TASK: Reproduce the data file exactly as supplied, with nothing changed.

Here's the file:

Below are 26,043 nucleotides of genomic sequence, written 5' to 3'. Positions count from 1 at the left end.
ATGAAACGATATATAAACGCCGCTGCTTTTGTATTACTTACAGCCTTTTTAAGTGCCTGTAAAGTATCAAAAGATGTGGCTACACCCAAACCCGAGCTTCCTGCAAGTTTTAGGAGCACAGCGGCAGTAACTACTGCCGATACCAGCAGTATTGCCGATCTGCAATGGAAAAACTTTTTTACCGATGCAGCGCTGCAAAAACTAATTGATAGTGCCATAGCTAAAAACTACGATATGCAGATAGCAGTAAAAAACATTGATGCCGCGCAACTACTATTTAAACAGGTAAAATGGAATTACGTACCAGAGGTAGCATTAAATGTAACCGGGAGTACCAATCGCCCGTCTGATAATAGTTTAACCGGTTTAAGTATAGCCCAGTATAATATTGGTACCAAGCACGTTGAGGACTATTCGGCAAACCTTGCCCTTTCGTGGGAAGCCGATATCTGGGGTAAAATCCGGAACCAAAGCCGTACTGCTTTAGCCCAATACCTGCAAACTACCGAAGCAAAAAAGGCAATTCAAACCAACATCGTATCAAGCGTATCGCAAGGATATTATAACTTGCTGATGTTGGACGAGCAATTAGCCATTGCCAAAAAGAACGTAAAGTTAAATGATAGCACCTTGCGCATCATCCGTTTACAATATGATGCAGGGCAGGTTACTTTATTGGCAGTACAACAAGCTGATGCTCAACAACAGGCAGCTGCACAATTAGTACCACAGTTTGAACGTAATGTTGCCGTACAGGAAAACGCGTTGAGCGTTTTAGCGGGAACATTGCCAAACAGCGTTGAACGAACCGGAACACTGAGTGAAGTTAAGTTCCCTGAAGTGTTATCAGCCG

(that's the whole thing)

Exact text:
Below are 26,043 nucleotides of genomic sequence, written 5' to 3'. Positions count from 1 at the left end.
ATGAAACGATATATAAACGCCGCTGCTTTTGTATTACTTACAGCCTTTTTAAGTGCCTGTAAAGTATCAAAAGATGTGGCTACACCCAAACCCGAGCTTCCTGCAAGTTTTAGGAGCACAGCGGCAGTAACTACTGCCGATACCAGCAGTATTGCCGATCTGCAATGGAAAAACTTTTTTACCGATGCAGCGCTGCAAAAACTAATTGATAGTGCCATAGCTAAAAACTACGATATGCAGATAGCAGTAAAAAACATTGATGCCGCGCAACTACTATTTAAACAGGTAAAATGGAATTACGTACCAGAGGTAGCATTAAATGTAACCGGGAGTACCAATCGCCCGTCTGATAATAGTTTAACCGGTTTAAGTATAGCCCAGTATAATATTGGTACCAAGCACGTTGAGGACTATTCGGCAAACCTTGCCCTTTCGTGGGAAGCCGATATCTGGGGTAAAATCCGGAACCAAAGCCGTACTGCTTTAGCCCAATACCTGCAAACTACCGAAGCAAAAAAGGCAATTCAAACCAACATCGTATCAAGCGTATCGCAAGGATATTATAACTTGCTGATGTTGGACGAGCAATTAGCCATTGCCAAAAAGAACGTAAAGTTAAATGATAGCACCTTGCGCATCATCCGTTTACAATATGATGCAGGGCAGGTTACTTTATTGGCAGTACAACAAGCTGATGCTCAACAACAGGCAGCTGCACAATTAGTACCACAGTTTGAACGTAATGTTGCCGTACAGGAAAACGCGTTGAGCGTTTTAGCGGGAACATTGCCAAACAGCGTTGAACGAACCGGAACACTGAGTGAAGTTAAGTTCCCTGAAGTGTTATCAGCCG